Odda is a town in western Norway, in the traditional district of Hardanger. It is the seat of the municipality that shares its name and was once a part of Hordaland County which is today within Vestland County. Odda has a population of around 4.700 inhabitants. The people live in a valley surrounded by mountains such as Ruklenuten (1379 m) and Møyfallsnuten (1447 m). To the south is Lake Sandvinvatnet and to the north is the fjord Sørfjorden. It is Sørfjorden that connects Odda with the Atlantic Ocean.
Odda developed early to become a tourist destination. Royalty was not uncommon at the turn of the 19th century when the German Kaiser Wilhelm II frequently visited the area.
A Short History of Odda
To simplify things, Odda’s history is split into two branches. One is tourism, which has been important for the area for almost two centuries. The second part is its industrial past with the now UNESCO World Heritage Site of Odda–Tyssedal.
Tourism to the area began to a larger extent around the year 1830. Visitors since have included royals such as the German Kaiser Wilhelm II. He visited the area for 23 consecutive years between 1891 and 1914.
Industrial development began in the early 20th century. This was after the construction of a hydroelectric power plant in nearby Tyssedal. The available electricity made it possible to start the production of carbide and later cyanamide in 1908. Cyanamide is according to Wikipedia used in agriculture as well as for the production of pharmaceuticals. It was around these production facilities that the town developed and it eventually gained town status in 2004, just a year after the decommissioning of the large plant.
Things to Do and See
Mountains, glaciers, and waterfalls. There are a lot of sights to explore in the surrounding nature. Meanwhile, Odda takes the position as a commercial center of the surrounding region and it does have restaurants and shops for the ones that look for a bit more urban experiences. Odda is also the gateway to the famous cliff Trolltunga.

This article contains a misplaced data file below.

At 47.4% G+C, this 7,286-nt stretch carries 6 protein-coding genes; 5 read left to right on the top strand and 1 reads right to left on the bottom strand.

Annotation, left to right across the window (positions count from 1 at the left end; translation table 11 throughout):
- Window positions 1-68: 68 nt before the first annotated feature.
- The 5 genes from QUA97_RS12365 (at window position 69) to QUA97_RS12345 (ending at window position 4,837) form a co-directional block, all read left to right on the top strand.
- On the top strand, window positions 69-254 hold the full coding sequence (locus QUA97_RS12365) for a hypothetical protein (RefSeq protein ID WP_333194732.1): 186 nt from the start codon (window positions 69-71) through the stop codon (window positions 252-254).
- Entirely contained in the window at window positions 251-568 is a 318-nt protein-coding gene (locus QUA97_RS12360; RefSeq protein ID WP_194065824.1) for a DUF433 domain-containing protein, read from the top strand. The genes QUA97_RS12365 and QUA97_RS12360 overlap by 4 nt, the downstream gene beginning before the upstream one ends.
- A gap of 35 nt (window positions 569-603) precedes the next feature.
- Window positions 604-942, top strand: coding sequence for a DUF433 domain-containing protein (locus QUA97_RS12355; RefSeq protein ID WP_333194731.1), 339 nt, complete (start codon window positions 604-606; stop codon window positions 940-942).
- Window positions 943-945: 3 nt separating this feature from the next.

Smelteverket is the old manufacturing plant for carbide and cyanamide. It was established as a UNESCO World Heritage Site in 2009 together with the hydroelectric power plant in Tyssedal. this was once the largest production facility for carbide in the world.
Odda Church is a white wooden church dating back to the 13th century. Well, that is the origin of the foundation of the current church. The original church was replaced by the current in the mid-19th century. It has today a capacity of around 500 visitors and is a part of the Evangelical Lutheran Church of Norway.
Sørfjorden is a 28-kilometer-long fjord with Odda at its southernmost point. This is a branch of the Hardangerfjord that connects the village with the Atlantic Ocean. The fjord offers both the possibility of fishing as well as walks and hikes along its waterfront.
From Lake Sandvinvatnet to the fjord Sørfjorden flows the 2.3-kilometer-long Opo River. The river flows through the center of Odda and there are walking paths along the shores of the river.
Oddadalen – The Odda Valley
Oddadalen is also known as the Valley of the Waterfalls. There are plenty of waterfalls here that run down the mountainside towards River Storelva and Lake Sandvinvatnet. The five major waterfalls are Espelandsfoss, Låtefoss, Strandfoss, Tjørnadalsfoss, and Vidfoss. It is possible to drive through the valley along Road 13.
Folgefonna National Park
Folgefonna National Park was established in 2005 and covers an area of 545 square kilometers. The area includes three glaciers on the Folgefonna peninsula. The highest point within the Folgefonna National Park reaches an altitude of 1.662 meters above the sea. The visitor center of the park is in Rosendal.
A cliff with a 700-meter-high drop? That is Trolltunga, the world-famous hiking destination located a bit to the east of Odda. The cliff is hovering over Lake Ringedalsvatnet like the cliff in The Lion King did out over the savannah. It is a difficult and long hike where a guide is usually recommended. It is only possible to climb Trolltunga during the summer months.
How to Get to Odda
- Flights: Oslo Airport (OSL) is 132 kilometers to the west. It offers both domestic and international flights.
- Car: Odda is located along Road 13 just north of the intersection with Road E134 at Skare.
The driving distance from 5 major Norwegian cities, according to Google Maps:
- Oslo – 346 kilometers (5 h 15 min)
- Bergen – 135 kilometers (2 h 45 min)
- Trondheim – 646 kilometers (9 h 45 min)
- Narvik – 1539 kilometers (23 h 13 min)
- Kirkenes – 2124 kilometers (29 h)
Find out more about other destinations in Norway by visiting our page Exploring Norway